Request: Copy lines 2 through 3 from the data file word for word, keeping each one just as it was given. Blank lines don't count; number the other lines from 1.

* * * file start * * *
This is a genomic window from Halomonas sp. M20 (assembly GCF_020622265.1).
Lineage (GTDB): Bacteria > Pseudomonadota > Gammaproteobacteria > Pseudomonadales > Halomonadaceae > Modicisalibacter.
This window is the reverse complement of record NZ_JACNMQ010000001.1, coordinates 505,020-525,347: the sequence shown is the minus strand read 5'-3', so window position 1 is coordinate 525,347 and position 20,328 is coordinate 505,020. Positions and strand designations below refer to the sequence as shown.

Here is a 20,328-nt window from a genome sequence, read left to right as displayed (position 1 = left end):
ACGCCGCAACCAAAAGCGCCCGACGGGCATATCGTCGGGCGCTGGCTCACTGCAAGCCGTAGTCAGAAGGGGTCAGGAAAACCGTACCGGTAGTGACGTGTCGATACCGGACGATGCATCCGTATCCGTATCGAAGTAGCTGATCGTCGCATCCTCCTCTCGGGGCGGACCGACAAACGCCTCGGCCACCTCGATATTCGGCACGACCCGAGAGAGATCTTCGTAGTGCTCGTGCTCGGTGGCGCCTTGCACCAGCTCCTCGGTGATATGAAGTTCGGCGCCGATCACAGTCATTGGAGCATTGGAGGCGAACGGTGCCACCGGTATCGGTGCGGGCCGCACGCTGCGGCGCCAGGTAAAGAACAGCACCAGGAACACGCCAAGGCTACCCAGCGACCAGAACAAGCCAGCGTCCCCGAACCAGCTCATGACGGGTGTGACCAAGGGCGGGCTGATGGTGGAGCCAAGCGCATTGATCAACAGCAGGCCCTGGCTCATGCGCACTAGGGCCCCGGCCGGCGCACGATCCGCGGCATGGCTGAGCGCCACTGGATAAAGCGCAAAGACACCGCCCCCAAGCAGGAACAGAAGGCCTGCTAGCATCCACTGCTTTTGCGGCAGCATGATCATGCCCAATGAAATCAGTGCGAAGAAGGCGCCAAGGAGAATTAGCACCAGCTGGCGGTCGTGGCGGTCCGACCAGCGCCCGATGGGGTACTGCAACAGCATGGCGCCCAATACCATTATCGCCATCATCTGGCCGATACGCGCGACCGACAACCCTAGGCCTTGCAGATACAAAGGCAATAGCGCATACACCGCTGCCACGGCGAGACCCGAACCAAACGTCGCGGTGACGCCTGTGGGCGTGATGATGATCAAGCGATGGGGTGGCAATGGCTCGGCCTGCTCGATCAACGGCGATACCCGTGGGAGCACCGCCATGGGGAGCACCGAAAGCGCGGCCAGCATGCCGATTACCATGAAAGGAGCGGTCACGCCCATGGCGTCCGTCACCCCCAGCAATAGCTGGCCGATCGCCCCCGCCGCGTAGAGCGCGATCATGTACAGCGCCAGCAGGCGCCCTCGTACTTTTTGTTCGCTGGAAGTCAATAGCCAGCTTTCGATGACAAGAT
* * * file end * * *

Lineage (GTDB): Bacteria > Pseudomonadota > Gammaproteobacteria > Pseudomonadales > Halomonadaceae > Modicisalibacter.
This window is the reverse complement of record NZ_JACNMQ010000001.1, coordinates 505,020-525,347: the sequence shown is the minus strand read 5'-3', so window position 1 is coordinate 525,347 and position 20,328 is coordinate 505,020. Positions and strand designations below refer to the sequence as shown.